It is generally believed that burnout is a serious problem among physicians, and work-related factors (i.e., long or irregular shifts, issues with co-workers, etc.) are often cited as culprits. A recent review by Panagioti et al. has found that about half of U.S. cardiologists suffer from burnout. The authors suggest that burnout among cardiologists may be best mitigated by stress-reduction actions taken at both the organisation and the physician level.

Panagioti et al.'s review is only one of the many studies conducted over the last years seeking to estimate the prevalence of burnout among physicians, across various specialities and geographic areas. However, the authors' review "raises important questions regarding the burnout construct itself and its use in occupational health research," according to an editorial published in the journal Trends in Cardiovascular Medicine.  

Most burnout studies, the editorial says, focus on the causal link assumed to exist between occupational adversity and burnout. While burnout has been regarded as a syndrome resulting from unresolvable work stress, the available measures of burnout (e.g., the Maslach Burnout Inventory or the Shirom-Melamed Burnout Measure) in fact provide limited information on the etiology of the symptoms that they aim to assess.

"Typically, respondents are questioned about how they feel at work, but the extent to which the reported feelings can be specifically imputed to occupational, as opposed to nonoccupational, stressors remains unclear. Thus, contrary to what is commonly believed, burnout measures may not allow us to confidently identify work-induced symptoms," explains the editorial written by Renzo Bianchi, PhD, Institute of Work and Organisational Psychology, University of Neuchâtel (Switzerland) and Eric Laurent, PhD, Laboratory of Psychology (EA 3188), Bourgogne Franche-Comté University (France).

Bianchi and Laurent have cited other studies indicating that factors (stressors) outside the workplace could play an important role in the development of burnout symptoms. For example, a recent survey of 2,115 Dutch medical residents showed that both job demands and resources and home demands and resources contributed to burnout. Such results are consistent with the finding that "off-job activities" affect daily levels of work engagement — a variable showing a strong negative correlation with burnout, the editorial points out.
"The implication of work-unrelated factors in the development of burnout symptoms may be particularly worth-examining in research on physicians," say Bianchi and Laurent. In a study conducted by the UK Medical Careers Research Group, Surman et al. surveyed UK-trained doctors up to 5 years after graduation for six graduation year cohorts (1996, 1999, 2002, 2005, 2008, and 2012). Physicians were found to report more satisfaction with their job than with their leisure time, both 1 year (ns > 16,000) and 5 years (ns > 11,000) after graduation. "These findings suggest that, among physicians, life outside work might be a greater source of discontent than life in the workplace," according to Bianchi and Laurent.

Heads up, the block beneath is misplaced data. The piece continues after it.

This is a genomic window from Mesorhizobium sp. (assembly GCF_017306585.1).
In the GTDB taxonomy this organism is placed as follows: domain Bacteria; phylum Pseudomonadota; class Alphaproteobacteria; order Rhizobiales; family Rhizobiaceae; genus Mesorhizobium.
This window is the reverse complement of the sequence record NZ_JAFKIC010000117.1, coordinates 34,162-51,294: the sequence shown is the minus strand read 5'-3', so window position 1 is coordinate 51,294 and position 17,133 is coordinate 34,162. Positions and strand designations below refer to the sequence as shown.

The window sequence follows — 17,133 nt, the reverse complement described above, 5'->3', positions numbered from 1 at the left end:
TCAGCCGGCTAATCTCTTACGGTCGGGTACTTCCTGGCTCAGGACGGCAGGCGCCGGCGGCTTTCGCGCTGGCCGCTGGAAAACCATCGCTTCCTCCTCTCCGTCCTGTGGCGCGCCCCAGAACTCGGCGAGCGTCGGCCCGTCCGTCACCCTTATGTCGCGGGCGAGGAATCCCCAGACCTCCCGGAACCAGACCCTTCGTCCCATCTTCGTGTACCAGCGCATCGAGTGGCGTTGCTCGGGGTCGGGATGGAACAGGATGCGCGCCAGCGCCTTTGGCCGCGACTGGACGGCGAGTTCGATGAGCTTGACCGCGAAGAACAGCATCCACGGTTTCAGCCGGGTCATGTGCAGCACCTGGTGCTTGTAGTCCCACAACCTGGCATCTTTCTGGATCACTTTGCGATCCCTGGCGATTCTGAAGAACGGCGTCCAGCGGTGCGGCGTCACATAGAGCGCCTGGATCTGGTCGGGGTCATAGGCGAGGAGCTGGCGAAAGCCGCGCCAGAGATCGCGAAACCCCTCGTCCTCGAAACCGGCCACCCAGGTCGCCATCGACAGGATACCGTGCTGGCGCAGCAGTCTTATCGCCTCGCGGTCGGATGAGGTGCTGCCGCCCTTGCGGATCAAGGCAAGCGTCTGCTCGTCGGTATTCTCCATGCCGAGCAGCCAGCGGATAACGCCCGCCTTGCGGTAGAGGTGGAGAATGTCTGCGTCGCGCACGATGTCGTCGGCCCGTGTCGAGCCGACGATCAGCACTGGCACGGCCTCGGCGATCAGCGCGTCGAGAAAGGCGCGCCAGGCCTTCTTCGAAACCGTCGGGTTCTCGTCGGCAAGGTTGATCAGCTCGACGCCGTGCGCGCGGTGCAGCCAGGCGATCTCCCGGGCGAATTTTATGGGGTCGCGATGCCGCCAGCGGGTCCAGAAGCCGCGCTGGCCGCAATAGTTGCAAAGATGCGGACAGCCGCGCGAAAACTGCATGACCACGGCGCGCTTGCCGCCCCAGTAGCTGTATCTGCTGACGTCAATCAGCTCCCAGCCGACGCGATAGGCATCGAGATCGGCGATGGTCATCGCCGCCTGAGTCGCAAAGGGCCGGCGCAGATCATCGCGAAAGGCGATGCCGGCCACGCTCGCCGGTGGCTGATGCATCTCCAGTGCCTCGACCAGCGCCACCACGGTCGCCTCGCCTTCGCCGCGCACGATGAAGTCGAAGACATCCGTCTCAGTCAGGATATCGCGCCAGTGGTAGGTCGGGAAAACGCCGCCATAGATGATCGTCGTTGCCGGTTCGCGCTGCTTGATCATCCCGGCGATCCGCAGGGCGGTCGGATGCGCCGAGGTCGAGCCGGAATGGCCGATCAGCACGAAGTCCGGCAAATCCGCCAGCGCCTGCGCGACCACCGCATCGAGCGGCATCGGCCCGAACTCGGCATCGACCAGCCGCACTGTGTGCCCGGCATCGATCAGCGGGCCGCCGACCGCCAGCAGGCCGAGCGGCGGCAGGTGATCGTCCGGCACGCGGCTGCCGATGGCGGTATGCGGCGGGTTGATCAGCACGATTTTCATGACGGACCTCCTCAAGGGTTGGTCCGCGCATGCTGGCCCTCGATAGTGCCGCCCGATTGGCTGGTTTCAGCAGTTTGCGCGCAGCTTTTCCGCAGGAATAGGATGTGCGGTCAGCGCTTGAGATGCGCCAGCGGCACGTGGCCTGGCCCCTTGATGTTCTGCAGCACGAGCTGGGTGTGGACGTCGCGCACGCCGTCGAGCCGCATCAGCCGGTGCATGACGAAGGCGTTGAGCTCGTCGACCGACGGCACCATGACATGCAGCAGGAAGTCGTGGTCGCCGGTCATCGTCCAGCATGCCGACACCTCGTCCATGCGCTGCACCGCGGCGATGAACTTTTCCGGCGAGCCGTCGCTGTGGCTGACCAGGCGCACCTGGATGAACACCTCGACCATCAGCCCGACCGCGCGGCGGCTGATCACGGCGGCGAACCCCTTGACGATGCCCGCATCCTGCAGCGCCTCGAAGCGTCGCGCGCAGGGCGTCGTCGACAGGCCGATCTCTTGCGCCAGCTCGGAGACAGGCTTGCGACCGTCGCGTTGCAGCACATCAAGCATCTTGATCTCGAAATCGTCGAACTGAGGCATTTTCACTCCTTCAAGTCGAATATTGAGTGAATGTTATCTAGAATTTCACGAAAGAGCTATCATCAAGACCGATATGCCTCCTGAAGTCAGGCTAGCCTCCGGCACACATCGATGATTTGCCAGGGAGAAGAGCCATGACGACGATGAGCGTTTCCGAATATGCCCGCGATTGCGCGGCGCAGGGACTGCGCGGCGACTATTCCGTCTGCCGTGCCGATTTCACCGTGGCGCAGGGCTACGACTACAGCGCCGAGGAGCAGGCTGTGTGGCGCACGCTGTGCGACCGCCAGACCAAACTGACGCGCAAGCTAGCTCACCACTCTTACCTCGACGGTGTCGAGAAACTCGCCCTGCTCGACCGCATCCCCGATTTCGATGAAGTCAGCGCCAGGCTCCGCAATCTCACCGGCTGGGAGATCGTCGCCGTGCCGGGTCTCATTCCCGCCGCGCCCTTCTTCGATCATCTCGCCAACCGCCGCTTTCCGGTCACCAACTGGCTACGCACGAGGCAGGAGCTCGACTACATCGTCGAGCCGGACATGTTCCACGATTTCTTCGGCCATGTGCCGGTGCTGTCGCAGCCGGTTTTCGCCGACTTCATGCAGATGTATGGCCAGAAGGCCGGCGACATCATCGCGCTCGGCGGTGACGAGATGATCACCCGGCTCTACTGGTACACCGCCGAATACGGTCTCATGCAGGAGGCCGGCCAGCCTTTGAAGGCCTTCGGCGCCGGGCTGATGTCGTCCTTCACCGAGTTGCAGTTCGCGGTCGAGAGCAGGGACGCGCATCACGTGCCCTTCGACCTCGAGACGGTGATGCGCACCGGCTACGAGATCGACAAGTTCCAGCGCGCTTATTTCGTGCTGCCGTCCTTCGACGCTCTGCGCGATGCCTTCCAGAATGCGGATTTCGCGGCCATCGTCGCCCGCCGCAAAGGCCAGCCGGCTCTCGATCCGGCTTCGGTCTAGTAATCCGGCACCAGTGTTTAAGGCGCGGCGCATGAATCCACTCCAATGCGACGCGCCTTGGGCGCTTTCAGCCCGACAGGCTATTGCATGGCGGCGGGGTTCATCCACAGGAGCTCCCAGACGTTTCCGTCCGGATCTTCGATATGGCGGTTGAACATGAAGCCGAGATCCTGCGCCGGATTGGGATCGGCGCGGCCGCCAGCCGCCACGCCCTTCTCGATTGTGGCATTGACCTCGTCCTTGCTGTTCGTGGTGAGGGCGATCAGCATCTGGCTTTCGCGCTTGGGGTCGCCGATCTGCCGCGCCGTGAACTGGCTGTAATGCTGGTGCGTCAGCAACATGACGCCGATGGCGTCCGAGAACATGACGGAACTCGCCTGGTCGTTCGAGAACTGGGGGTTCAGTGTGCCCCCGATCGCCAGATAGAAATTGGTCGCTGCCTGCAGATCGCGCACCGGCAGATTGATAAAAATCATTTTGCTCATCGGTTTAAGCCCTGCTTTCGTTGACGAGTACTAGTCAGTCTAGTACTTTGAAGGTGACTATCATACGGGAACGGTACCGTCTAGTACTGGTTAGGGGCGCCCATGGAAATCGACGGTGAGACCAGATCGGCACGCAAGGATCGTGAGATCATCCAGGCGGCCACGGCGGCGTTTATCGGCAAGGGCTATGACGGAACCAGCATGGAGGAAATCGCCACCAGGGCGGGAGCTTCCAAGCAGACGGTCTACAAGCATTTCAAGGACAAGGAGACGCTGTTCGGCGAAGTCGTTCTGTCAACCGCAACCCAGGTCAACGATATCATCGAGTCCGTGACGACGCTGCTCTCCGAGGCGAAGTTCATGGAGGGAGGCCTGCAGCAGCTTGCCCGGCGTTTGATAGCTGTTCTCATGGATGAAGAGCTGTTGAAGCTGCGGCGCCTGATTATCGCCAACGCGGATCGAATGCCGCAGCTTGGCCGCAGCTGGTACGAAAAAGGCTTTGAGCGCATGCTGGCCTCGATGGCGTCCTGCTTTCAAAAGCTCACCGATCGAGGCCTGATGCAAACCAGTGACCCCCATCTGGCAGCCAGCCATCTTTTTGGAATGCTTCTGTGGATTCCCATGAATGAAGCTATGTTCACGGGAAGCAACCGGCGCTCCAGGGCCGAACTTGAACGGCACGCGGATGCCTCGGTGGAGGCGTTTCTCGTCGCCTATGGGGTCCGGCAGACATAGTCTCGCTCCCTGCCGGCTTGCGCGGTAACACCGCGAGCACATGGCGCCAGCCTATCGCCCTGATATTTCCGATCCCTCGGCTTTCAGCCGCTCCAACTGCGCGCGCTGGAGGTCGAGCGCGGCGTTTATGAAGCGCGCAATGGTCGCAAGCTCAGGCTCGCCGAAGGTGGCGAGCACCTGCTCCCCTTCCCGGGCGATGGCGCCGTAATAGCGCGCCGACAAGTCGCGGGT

The editorialists also highlight evidence showing that, despite the adaptive challenges associated with the practice of medicine, a vast majority of physicians enjoy their work and are satisfied with their career in countries such as the U.S. and UK. For instance, in a study involving 6,590 U.S. physicians from various specialities, only 14% of respondents were found to be “somewhat dissatisfied” or “very dissatisfied” with their career (only 4% were found to be “very dissatisfied”). In a recent survey of 1,117 U.S. physicians, while 45% of respondents were concluded to be burnt out, 83% were satisfied with their career choice, and 80% with their medical speciality.

"Making sense of these concurrent results is challenging when reasoning within the framework of burnout research. Indeed, in focusing on variables such as job satisfaction or career achievement, investigators may be tempted to conclude that most physicians have a rather positive and fulfilling relationship with their work. Such conclusions would not align well with the view that burnout has become epidemic among physicians, given that burnout presumably describes 'a crisis in one’s relationship with work'," write Bianchi and Laurent.

Source: Trends in Cardiovascular Medicine
Image Credit: Pixabay

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Bianchi R, Laurent E (2018) Editorial commentary: Burnout in cardiology—Going to the heart of the misunderstanding.

Trends Cardiovasc Med 28 (2018) 8–9 DOI: Panagioti M, Geraghty K, Johnson J (2018) How to prevent burnout in cardiologists? A review of the current evidence, gaps and future directions. Trends Cardiovasc Med, in press,

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cardiologists, physician burnout, occupational stressors, stress-reduction It is generally believed that burnout is a serious problem among physicians, and work-related factors (i.e., long or irregular shifts, issues with co-workers, etc.) are often cited as culprits. A recent review by Panagioti et al. has found that about half